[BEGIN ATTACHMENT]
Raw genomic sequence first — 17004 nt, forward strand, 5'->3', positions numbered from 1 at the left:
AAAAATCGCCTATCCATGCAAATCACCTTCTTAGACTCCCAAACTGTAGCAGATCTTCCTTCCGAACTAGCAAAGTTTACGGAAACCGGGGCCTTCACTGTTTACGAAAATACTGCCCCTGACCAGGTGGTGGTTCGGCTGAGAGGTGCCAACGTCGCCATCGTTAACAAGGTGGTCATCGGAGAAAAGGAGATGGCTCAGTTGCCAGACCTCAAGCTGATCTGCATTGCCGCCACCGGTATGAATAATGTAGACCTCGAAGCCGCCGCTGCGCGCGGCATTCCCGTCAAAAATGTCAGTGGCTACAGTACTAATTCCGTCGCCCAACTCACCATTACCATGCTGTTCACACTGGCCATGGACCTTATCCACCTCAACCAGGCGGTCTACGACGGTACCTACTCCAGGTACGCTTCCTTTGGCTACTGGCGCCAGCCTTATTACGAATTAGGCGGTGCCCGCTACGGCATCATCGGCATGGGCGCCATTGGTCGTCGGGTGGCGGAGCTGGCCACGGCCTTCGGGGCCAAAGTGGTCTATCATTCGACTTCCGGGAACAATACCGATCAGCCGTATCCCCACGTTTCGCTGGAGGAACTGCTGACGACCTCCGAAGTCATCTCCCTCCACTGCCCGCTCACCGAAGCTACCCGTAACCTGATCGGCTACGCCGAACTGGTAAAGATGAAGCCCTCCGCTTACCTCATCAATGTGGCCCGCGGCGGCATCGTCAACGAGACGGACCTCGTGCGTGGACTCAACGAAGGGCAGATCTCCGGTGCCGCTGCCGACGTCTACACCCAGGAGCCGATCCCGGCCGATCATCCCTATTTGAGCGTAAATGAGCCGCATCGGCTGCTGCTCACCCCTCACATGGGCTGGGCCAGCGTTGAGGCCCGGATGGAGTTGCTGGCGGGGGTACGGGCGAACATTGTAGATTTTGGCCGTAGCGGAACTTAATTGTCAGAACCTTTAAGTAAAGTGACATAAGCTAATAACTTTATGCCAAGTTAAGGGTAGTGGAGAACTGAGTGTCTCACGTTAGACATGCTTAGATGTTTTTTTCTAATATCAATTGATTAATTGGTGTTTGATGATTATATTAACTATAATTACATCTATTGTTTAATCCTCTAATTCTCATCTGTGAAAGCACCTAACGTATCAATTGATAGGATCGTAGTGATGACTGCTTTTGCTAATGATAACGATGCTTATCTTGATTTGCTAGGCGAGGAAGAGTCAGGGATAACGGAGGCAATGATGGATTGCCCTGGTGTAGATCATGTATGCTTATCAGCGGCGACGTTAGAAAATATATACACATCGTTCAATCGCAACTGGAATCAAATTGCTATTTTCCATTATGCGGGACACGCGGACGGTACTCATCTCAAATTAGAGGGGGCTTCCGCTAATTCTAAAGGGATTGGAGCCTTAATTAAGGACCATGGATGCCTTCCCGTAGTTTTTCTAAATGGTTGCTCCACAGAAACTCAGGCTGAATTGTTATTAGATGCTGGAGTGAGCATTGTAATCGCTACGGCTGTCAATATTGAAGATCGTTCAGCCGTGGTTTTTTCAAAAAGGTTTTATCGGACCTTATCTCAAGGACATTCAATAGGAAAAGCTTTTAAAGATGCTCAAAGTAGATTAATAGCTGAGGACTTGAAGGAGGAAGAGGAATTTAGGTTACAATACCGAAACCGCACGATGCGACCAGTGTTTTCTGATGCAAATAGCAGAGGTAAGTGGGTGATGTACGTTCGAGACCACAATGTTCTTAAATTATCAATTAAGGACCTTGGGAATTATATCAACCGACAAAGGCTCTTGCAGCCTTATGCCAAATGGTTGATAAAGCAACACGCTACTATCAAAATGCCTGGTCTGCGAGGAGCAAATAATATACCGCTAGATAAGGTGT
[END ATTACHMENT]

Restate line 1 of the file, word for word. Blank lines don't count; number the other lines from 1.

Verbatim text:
Raw genomic sequence first — 17004 nt, forward strand, 5'->3', positions numbered from 1 at the left: